Garowe, May 28, 2019
A wiseman man once said that he had found out common sense was not so common.
That is a profound understatement, given the fact that one always encounters some people, who do not want to engage in normal mode of operation and common expectations of people. Some, for selfish ends and others out of personal echo that they don’t behave within the realism of normal human behavior in addressing issues of common interest that require collective approach to problem solving in regard to societal concerns. Very interesting topic, indeed, that needs expert help here.
Regarding Somali national issues, what do you think that presidents Sheikh Sharif Ahmed, Hassan Sheikh Mohamud and Mohamed Abdullahi Farmajo have in common?
Have you noticed that they are all anti-federalism, anti-constitution, anti-regional developments, and they are all proponents of one City-state solution for Somalia’s state-building problems. Have you ever heard them talking about or promoting the provisions of the Federal Constitution from any of these presidents? Have you ever seen or heard them talking about regional development projects or promotion of decentralization of the powers of central state to the regions? But, why? Did you ask yourself why they all wanted to restore stronger Mogadishu and highly centralized authority, repeating the same grave mistake that brought Somalia down in the first place?
Multiple explanations for the malaise of these men abound. Let us count some of these narratives here:
1. They naively and innocently believe that having highly centralized state would solve all Somalia’s current predicaments.
2. They are all students of dictatorship and bent on being new authoritarians after Siyad Barre.
3. They are still lagging behind the people and didn’t get yet the notion that Somalia would never be the same again – that decentralization is irreversibly a defacto development than a dejure, a result of the Civil War. That leads to point (4):
4. They don’t have common sense to take all of the above into account as people expect of them.
Now you guessed it. That is why each of these presidents had problems working with federal member states, themselves imperfect. Why not, if they don’t want to respect the Federal Constitution with clearly enshrined provisions to work together as this is a federal republic with devolved powers.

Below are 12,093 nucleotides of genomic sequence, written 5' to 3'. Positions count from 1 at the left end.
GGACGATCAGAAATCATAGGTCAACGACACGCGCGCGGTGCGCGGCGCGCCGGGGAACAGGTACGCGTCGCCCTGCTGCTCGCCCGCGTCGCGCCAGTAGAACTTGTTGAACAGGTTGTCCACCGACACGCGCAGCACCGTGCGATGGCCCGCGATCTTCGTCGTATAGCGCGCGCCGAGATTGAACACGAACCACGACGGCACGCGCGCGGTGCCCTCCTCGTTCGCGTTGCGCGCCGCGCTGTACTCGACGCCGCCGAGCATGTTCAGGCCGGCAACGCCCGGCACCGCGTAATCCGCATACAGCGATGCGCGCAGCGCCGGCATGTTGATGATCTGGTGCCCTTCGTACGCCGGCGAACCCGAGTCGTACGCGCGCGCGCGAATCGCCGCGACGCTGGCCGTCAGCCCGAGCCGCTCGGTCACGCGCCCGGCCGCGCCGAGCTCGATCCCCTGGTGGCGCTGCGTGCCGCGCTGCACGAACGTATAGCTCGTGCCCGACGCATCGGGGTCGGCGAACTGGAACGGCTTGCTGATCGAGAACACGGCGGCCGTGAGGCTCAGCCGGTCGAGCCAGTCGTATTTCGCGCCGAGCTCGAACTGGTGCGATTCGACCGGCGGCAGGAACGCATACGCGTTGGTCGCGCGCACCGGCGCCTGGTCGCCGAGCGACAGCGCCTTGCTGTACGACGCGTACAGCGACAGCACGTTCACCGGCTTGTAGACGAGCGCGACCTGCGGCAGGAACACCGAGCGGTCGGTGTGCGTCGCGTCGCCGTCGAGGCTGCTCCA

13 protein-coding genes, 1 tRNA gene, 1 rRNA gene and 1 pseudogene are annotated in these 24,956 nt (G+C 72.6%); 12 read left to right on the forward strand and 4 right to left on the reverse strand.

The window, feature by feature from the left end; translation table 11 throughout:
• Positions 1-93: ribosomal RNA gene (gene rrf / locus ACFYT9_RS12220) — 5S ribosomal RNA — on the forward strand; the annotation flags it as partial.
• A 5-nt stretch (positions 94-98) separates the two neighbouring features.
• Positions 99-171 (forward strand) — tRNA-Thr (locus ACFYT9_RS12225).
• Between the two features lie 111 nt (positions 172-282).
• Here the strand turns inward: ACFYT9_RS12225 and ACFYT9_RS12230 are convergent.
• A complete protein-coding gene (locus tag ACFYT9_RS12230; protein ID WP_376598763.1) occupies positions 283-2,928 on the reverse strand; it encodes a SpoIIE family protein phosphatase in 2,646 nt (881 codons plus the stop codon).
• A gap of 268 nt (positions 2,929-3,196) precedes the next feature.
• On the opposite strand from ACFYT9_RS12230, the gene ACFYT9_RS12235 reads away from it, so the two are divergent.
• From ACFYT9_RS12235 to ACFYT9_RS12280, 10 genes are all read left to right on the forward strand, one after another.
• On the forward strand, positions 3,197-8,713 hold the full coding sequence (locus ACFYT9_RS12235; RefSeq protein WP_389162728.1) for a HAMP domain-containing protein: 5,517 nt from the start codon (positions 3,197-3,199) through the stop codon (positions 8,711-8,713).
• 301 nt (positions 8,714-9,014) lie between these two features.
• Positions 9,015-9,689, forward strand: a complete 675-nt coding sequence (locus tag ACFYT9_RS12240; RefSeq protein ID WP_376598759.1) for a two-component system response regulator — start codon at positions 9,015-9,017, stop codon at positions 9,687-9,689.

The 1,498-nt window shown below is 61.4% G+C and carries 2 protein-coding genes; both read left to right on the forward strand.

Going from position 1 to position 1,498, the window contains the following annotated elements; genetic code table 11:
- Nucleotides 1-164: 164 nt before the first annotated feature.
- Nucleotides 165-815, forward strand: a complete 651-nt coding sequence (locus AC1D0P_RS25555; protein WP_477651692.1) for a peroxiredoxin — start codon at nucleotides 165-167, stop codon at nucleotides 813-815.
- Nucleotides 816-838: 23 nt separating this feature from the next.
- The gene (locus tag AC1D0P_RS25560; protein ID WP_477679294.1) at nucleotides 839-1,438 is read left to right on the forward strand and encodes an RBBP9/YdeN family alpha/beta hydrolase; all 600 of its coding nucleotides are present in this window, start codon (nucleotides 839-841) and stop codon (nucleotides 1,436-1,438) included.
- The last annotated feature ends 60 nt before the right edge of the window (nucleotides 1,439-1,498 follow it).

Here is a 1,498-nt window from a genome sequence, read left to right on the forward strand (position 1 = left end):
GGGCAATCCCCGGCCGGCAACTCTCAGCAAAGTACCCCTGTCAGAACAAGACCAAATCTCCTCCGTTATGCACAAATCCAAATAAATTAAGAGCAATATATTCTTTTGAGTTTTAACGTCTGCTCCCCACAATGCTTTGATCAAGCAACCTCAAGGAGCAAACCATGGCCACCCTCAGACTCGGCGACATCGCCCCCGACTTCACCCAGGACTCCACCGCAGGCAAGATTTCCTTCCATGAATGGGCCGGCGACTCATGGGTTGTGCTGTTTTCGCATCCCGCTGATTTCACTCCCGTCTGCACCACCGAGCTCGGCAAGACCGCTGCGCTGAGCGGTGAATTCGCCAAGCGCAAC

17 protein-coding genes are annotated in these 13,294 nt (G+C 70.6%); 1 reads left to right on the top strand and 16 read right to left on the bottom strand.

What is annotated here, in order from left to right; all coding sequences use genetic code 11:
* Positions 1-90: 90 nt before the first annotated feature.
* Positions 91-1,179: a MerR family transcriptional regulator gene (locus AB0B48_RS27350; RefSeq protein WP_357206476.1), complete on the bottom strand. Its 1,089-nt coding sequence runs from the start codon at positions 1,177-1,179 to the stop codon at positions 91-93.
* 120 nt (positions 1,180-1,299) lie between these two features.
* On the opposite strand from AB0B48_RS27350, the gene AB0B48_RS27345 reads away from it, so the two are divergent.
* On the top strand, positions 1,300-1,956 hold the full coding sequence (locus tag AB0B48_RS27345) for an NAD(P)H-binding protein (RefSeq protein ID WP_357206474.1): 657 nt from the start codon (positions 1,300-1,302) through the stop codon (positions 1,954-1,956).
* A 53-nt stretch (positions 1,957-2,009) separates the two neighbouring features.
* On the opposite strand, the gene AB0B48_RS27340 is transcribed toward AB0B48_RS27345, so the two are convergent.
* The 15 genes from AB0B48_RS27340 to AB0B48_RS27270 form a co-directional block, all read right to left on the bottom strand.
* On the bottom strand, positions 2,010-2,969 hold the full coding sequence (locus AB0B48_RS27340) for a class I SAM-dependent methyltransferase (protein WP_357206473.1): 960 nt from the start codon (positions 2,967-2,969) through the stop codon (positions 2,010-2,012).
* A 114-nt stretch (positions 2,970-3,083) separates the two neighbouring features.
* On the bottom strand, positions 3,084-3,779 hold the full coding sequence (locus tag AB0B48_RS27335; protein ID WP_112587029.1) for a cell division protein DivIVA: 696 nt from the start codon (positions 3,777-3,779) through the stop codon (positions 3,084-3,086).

That is why common sense is not so common. True statement.
Garowe, May 26, 2019
I receive multiple long distance phone calls, text messages and emails almost on daily basis from friends and colleagues living overseas within the Somali diaspora around the world. To sum up the contents of these messages, their overall inquiries boil down to the above question: “Will Somalia rise up again?” How would you answer that question? Think a bit about it.
Personally, I have found out a genuine way to answer it. How? Well, ask them critical questions. What are they?
In your own opinion, is Somalia better off today than what she was ten years ago?
Does Somalia have a recognized government engaged with the world community today?
Is Somalia an active member state again in all major international and regional bodies as a sovereign nation?
Does Somalia talk about elections and building public institutions these days?
Is Somalia fighting back against extremism and wanton violence?
Is federal system agreed upon already, at least, half done?
Now, you guessed my method and approach to ask close-ended questions.
What about if you ask them open-ended questions. How?
What is your own take on Somalia’s situation today?
How would you, yourself, describe the performance of the Farmaajo-Khayre Government?
What would you like to know about Somalia?
How would you evaluate the general public opinion of Somalis living in your part of the world?
Now, I think, you can figure out the big difference between the two methods of questioning.
The first method is a critical approach to an organized fact-finding and quicker way to cause the inquirer to think critically and ask you intelligent questions too.
The 2nd method is to solicit for information and personal opinion of your interlocutor.
So, decide upfront which method of informing your colleagues you will use for a mutually satisfactory exchange of information.
Both methods are useful, depending on what you want out of these communications.
What I don’t want you to do is to lecture your friends and colleagues about your own take or opinion on things in Somalia. Be open-minded and listen to any concerns and misperceptions people have on many things. You will not be able to correct misinformation and biases if you don’t listen, acknowledge concerns first, paraphrase their opinions to let know them that you understood them, and try to answer to a reciprocally listening and attentive person on the other side of the world or infront of you across the table- a pleasure session to conclude.
Garowe, March 21, 2019 – The banquet Hall is comfortable and fully air-conditioned in the hot and burning wheather of the Horn of Africa. It might be of interest to note that neither the bridegroom nor the bride was present in the ceremony, but their respective representatives. This family arrangement is known as marriage by proxy. The new episode in today’s marriage procedure was a condition or a request I heard for the first time that, and perhaps new to Somalia’s marriage tradition, upon a request to give her hand, the girl’s representative demanded that the bridegroom should take the bride to the Hajj in Mecca. The representative of the bridegroom had to accept this request without much fuzz. Based on my enquiry, both the bridegroom and the bride were happily married with this novel arrangement. I also noticed that there was no need for women to be present in a marriage ceremony by proxy. It was only men’s business.
Ismail Warsaw Blog
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